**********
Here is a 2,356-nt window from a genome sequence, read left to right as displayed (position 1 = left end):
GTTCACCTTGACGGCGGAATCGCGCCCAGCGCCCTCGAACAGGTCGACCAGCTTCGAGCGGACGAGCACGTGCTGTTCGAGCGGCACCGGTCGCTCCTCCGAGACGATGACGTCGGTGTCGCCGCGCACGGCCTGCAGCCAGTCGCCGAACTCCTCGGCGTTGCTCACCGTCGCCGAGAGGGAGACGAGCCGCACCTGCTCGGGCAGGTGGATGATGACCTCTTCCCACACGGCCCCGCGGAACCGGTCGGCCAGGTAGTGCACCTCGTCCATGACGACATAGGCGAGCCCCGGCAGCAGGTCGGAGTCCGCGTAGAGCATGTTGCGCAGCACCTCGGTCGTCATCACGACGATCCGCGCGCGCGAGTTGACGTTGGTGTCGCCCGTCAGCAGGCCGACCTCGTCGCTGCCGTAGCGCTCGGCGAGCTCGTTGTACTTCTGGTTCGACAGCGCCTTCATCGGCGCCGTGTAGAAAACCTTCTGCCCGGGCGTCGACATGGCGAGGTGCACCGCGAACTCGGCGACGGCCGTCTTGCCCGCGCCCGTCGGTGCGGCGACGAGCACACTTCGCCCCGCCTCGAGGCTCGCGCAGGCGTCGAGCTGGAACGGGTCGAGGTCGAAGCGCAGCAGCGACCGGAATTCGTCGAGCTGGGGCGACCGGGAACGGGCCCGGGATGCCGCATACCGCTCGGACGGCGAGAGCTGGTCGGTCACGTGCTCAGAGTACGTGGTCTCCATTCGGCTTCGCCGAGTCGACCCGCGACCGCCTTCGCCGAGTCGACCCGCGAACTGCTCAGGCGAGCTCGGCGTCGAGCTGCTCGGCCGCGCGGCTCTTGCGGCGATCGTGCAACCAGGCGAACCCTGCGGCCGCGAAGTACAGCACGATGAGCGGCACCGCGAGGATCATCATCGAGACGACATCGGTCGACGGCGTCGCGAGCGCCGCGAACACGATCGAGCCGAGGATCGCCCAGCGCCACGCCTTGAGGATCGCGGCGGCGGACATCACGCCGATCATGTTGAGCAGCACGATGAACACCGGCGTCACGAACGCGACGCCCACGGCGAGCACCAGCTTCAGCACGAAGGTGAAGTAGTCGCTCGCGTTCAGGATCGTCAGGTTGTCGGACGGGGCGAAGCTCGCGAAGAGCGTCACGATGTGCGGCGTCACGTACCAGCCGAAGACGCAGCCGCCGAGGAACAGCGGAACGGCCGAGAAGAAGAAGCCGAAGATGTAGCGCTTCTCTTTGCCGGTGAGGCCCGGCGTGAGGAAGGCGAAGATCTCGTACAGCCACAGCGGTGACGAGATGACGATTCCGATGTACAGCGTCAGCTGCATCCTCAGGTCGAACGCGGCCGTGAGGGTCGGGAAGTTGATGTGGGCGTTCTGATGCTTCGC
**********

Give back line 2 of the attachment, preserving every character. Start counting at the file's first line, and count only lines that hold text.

GTTCACCTTGACGGCGGAATCGCGCCCAGCGCCCTCGAACAGGTCGACCAGCTTCGAGCGGACGAGCACGTGCTGTTCGAGCGGCACCGGTCGCTCCTCCGAGACGATGACGTCGGTGTCGCCGCGCACGGCCTGCAGCCAGTCGCCGAACTCCTCGGCGTTGCTCACCGTCGCCGAGAGGGAGACGAGCCGCACCTGCTCGGGCAGGTGGATGATGACCTCTTCCCACACGGCCCCGCGGAACCGGTCGGCCAGGTAGTGCACCTCGTCCATGACGACATAGGCGAGCCCCGGCAGCAGGTCGGAGTCCGCGTAGAGCATGTTGCGCAGCACCTCGGTCGTCATCACGACGATCCGCGCGCGCGAGTTGACGTTGGTGTCGCCCGTCAGCAGGCCGACCTCGTCGCTGCCGTAGCGCTCGGCGAGCTCGTTGTACTTCTGGTTCGACAGCGCCTTCATCGGCGCCGTGTAGAAAACCTTCTGCCCGGGCGTCGACATGGCGAGGTGCACCGCGAACTCGGCGACGGCCGTCTTGCCCGCGCCCGTCGGTGCGGCGACGAGCACACTTCGCCCCGCCTCGAGGCTCGCGCAGGCGTCGAGCTGGAACGGGTCGAGGTCGAAGCGCAGCAGCGACCGGAATTCGTCGAGCTGGGGCGACCGGGAACGGGCCCGGGATGCCGCATACCGCTCGGACGGCGAGAGCTGGTCGGTCACGTGCTCAGAGTACGTGGTCTCCATTCGGCTTCGCCGAGTCGACCCGCGACCGCCTTCGCCGAGTCGACCCGCGAACTGCTCAGGCGAGCTCGGCGTCGAGCTGCTCGGCCGCGCGGCTCTTGCGGCGATCGTGCAACCAGGCGAACCCTGCGGCCGCGAAGTACAGCACGATGAGCGGCACCGCGAGGATCATCATCGAGACGACATCGGTCGACGGCGTCGCGAGCGCCGCGAACACGATCGAGCCGAGGATCGCCCAGCGCCACGCCTTGAGGATCGCGGCGGCGGACATCACGCCGATCATGTTGAGCAGCACGATGAACACCGGCGTCACGAACGCGACGCCCACGGCGAGCACCAGCTTCAGCACGAAGGTGAAGTAGTCGCTCGCGTTCAGGATCGTCAGGTTGTCGGACGGGGCGAAGCTCGCGAAGAGCGTCACGATGTGCGGCGTCACGTACCAGCCGAAGACGCAGCCGCCGAGGAACAGCGGAACGGCCGAGAAGAAGAAGCCGAAGATGTAGCGCTTCTCTTTGCCGGTGAGGCCCGGCGTGAGGAAGGCGAAGATCTCGTACAGCCACAGCGGTGACGAGATGACGATTCCGATGTACAGCGTCAGCTGCATCCTCAGGTCGAACGCGGCCGTGAGGGTCGGGAAGTTGATGTGGGCGTTCTGATGCTTCGC